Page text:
Robot Rock Redux: The 1950s French Robot Band ‘Les Robots’


As you’ve probably noticed, I’ve got an interest in the use of genuine robots in pop and rock music. I’ve previously posted up pieces about the German all-robot band, Compressorhead, who naturally play Heavy Metal. I also put up a piece about how the Ur-androids of synth-pop, Kraftwerk, also used robot replicas of themselves on stage on one of their tours. Now it seems the use of robot musicians goes back even further than that by a couple of decades. The French engineer, Edouard Diomgar, toured fun-fairs, open air markets and even railway stations in the 1950s and ’60s with his robot trio, Les Robots. Called Oscar, Ernest and Anatole, these metal musos played the drums (Anatole), accordion (Oscar) and saxophone (Ernest), so weren’t quite ‘rock’n’roll’. The robots were operated by a series of punch-cards, where were read by photo-electric cells that then passed the information to the robots’ arms and fingers. Diomgar had been a POW of the Germans in World War II. He created Les Robots as a fund-raising exercise for his own charity, which raised money for other POWs. They even pressed a disc, available from Diogra himself. Most of the tracks were pieces composed by other musicians. There was a piece, Rock-Des-Robots, which Diomgar himself had clearly written for them.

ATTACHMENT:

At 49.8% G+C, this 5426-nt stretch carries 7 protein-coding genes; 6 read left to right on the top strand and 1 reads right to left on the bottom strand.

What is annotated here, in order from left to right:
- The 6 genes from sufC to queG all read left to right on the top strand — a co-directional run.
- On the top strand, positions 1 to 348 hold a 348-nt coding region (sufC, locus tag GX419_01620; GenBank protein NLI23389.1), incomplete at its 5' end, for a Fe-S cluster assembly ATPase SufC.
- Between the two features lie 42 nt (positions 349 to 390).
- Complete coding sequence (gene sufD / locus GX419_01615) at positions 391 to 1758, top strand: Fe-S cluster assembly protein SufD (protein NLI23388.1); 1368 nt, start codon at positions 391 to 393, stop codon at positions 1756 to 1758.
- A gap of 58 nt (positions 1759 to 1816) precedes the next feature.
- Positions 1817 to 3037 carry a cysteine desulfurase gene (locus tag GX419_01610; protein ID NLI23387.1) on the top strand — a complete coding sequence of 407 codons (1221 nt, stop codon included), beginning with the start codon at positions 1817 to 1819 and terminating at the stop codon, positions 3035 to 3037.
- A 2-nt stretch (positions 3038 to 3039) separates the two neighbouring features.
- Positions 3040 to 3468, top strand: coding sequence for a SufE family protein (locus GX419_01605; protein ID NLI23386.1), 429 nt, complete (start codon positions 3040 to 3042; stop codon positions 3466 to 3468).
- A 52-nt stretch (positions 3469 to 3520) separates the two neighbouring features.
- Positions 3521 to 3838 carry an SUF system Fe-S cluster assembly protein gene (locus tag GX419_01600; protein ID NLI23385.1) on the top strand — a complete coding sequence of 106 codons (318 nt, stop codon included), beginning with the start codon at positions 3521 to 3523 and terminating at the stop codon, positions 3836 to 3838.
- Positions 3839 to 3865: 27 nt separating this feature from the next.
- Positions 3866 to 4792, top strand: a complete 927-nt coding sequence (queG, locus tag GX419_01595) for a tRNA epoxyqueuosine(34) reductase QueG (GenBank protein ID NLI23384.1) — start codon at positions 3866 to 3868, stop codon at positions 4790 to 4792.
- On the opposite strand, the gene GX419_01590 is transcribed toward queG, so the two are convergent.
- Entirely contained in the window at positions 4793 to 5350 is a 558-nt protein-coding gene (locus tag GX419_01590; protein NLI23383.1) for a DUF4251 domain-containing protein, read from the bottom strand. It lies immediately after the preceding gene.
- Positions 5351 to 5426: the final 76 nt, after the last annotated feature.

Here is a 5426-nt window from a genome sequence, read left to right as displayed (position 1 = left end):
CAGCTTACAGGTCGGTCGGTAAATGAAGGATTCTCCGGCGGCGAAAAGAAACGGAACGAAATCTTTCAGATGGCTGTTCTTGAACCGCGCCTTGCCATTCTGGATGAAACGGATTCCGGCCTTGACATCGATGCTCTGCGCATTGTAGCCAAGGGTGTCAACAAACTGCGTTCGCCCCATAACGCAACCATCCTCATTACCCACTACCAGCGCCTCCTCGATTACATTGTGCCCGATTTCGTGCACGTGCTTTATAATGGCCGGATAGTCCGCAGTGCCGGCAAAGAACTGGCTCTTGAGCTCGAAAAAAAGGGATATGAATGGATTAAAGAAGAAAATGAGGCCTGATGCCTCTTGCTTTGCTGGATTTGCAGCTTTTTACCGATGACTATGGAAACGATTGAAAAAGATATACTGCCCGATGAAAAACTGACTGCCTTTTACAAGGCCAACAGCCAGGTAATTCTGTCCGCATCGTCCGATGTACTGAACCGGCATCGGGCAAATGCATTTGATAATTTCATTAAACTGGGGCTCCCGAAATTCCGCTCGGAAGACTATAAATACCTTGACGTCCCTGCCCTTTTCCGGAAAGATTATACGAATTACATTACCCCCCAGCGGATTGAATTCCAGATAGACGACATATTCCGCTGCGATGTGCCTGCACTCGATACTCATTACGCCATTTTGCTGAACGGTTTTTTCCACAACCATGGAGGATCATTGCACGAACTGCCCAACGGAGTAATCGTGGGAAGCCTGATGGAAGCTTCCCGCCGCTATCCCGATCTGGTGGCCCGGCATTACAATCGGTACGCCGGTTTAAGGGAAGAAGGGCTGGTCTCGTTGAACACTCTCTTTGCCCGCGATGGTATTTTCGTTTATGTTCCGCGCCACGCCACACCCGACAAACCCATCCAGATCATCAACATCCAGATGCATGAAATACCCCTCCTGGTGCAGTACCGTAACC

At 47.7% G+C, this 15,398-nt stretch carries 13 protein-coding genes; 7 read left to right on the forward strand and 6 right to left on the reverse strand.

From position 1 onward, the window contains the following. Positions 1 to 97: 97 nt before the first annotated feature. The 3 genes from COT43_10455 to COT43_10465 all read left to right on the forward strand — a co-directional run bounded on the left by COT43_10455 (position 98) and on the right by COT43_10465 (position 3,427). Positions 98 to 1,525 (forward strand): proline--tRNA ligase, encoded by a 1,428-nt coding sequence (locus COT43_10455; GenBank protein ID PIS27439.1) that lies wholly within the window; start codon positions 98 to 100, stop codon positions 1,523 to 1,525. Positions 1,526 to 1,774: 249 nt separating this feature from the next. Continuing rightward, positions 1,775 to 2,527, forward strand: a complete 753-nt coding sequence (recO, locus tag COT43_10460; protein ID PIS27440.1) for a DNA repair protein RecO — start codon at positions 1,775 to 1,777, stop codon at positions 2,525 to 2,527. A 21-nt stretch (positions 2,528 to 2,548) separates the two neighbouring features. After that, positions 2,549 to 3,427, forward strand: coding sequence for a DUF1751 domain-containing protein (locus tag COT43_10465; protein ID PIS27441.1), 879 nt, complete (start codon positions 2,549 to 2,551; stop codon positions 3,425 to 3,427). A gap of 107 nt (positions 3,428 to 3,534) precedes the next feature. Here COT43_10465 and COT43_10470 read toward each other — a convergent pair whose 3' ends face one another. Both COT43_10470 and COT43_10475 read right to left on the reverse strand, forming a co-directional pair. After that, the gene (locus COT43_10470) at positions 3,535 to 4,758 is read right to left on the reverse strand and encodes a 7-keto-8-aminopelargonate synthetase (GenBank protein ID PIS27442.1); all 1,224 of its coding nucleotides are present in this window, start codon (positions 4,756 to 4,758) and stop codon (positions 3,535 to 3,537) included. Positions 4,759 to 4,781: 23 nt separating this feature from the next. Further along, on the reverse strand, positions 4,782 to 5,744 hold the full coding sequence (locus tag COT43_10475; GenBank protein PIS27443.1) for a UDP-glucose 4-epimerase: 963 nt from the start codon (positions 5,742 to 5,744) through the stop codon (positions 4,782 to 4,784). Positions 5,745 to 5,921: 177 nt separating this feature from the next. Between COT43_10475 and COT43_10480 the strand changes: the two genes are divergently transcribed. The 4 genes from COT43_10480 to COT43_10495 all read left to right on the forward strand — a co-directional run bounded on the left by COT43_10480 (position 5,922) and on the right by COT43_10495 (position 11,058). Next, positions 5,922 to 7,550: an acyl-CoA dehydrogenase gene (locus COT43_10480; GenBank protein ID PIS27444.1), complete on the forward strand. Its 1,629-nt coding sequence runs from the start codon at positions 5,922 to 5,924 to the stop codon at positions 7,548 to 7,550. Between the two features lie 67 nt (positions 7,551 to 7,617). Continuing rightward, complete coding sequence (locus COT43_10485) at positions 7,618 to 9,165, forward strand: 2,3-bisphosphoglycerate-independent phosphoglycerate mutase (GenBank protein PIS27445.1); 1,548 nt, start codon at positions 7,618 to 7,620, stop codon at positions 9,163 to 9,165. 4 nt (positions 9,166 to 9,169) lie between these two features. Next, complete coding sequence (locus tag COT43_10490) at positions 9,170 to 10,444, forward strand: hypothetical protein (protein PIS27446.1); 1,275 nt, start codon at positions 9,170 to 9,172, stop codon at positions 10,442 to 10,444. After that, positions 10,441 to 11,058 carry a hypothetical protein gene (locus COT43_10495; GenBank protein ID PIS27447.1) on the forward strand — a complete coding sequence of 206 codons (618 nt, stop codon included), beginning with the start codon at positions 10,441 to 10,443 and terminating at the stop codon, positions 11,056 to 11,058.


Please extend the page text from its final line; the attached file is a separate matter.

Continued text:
There’s a short piece about them on Retronaut. This is a Tumblr site specialising in images from the past. These are often quirky snippets of social or technological events or developments, of which Diomgar and his mechanical musos are clearly one. Photos and descriptions of Les Robots and their record can be found at

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